Dear Annie: My 11-year-old niece, “Molly,” just spent a week with my kids and me. My sister and brother-in-law home school her. I was floored by Molly’s poor academic skills.
When the kids played hide-and-seek, she could not count to 100. She couldn’t figure out how many hours it was until dinnertime (it was 1 p.m. and we eat at 5). She could not count money. She could not read simple phrases. When the kids made postcards to send to relatives, Molly could spell “Mom and Dad,” but not her last name or Ohio, the state where she lives.
Molly is a bright girl. She has a great vocabulary and a wonderful memory. My sister told me they follow a child-centered curriculum where my niece’s interests drive what she learns. When she was interested in underwater life, they spent a week at the beach and learned about waves and marine mammals. Molly can tell us details about these things, but she couldn’t read a book about fish if her life depended on it.
Every year, state law requires my sister to submit a portfolio of Molly’s work to a certified teacher who evaluates it and determines whether she is making adequate progress. The teacher is another mom in their home school group who follows the same curriculum.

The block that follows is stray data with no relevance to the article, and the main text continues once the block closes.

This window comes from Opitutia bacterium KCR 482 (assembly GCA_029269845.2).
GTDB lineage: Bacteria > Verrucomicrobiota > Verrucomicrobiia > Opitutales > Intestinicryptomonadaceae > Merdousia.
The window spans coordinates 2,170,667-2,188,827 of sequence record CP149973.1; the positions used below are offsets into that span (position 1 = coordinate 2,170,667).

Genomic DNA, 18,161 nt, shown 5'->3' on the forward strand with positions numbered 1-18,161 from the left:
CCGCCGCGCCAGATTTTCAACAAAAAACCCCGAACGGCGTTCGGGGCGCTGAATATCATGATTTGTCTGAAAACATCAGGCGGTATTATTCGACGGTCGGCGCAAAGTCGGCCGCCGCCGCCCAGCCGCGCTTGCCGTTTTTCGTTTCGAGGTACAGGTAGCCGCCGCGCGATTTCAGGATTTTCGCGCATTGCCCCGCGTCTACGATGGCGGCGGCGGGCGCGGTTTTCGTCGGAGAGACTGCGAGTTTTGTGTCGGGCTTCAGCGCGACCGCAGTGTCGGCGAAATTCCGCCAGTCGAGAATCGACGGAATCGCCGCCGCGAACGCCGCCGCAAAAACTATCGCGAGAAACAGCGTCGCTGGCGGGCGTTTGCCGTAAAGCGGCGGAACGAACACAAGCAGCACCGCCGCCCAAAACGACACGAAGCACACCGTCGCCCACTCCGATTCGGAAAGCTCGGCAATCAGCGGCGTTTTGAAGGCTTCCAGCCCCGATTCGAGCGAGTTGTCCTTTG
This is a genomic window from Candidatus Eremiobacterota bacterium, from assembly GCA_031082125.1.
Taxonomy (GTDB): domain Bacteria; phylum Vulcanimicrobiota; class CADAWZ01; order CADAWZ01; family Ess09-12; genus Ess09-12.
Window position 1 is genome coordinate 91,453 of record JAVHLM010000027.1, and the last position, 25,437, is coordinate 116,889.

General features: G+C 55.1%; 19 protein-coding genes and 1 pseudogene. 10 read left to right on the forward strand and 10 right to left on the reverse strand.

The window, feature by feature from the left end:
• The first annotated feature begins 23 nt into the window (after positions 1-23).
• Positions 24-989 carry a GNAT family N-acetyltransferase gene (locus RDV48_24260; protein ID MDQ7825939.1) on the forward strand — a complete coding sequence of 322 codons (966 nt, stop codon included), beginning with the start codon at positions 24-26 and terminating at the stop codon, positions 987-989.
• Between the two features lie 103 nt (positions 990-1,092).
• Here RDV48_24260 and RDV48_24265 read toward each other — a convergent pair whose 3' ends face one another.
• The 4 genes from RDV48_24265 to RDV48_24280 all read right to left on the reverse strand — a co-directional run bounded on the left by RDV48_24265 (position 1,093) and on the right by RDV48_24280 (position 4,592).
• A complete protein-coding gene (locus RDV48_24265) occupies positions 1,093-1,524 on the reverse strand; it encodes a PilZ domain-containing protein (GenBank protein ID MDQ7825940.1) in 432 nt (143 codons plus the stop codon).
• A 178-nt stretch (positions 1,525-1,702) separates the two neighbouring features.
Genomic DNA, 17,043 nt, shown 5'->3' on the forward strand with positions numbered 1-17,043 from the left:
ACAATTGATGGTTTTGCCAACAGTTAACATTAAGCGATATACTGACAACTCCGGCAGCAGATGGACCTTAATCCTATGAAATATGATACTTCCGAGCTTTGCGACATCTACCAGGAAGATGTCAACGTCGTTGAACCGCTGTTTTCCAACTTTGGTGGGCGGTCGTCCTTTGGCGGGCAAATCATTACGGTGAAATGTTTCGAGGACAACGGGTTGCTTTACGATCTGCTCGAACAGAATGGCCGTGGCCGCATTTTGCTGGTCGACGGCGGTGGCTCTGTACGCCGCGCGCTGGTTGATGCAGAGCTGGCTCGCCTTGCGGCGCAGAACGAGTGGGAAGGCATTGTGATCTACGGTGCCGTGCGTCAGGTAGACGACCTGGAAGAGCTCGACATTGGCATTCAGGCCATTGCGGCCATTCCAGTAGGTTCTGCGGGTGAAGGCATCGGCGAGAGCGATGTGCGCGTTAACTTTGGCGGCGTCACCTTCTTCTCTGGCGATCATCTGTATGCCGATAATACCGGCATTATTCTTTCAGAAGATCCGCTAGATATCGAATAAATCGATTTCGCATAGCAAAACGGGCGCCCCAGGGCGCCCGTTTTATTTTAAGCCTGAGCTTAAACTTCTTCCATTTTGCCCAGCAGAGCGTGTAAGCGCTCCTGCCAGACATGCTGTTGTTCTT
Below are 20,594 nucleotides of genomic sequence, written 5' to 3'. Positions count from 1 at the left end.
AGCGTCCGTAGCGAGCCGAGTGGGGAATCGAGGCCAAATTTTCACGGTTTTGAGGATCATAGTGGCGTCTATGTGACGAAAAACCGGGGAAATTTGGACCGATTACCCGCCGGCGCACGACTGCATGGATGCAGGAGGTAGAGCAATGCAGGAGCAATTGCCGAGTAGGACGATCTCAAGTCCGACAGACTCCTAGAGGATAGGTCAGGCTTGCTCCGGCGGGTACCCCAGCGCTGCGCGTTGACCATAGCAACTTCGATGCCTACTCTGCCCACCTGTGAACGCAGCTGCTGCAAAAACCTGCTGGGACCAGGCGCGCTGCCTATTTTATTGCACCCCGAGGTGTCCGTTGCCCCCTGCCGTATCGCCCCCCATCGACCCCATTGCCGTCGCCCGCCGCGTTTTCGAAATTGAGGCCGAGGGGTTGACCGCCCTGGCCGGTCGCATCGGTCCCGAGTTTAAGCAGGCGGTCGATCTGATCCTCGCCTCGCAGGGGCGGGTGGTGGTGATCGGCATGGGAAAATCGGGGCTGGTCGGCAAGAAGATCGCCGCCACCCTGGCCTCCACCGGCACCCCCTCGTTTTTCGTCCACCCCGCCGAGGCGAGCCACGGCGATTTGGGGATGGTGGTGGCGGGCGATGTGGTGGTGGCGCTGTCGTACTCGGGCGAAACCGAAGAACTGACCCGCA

My sister said I worry too much, and my brother-in-law told me to “butt out.” I am concerned that Molly is illiterate and may not develop the basic skills to function in daily life. What do I do? – Molly’s Aunt
Dear Aunt: We understand your concerns, but this is truly not your business. There is nothing wrong with a child-centered curriculum, although it behooves parents to encourage basic reading and math skills at the same time. This can include bedtime stories and baking cakes, which would not be part of the daily curriculum, but rather normal parent-child interaction. Since Molly is a bright child, she will eventually want to read and, we hope, make the necessary effort to do so.
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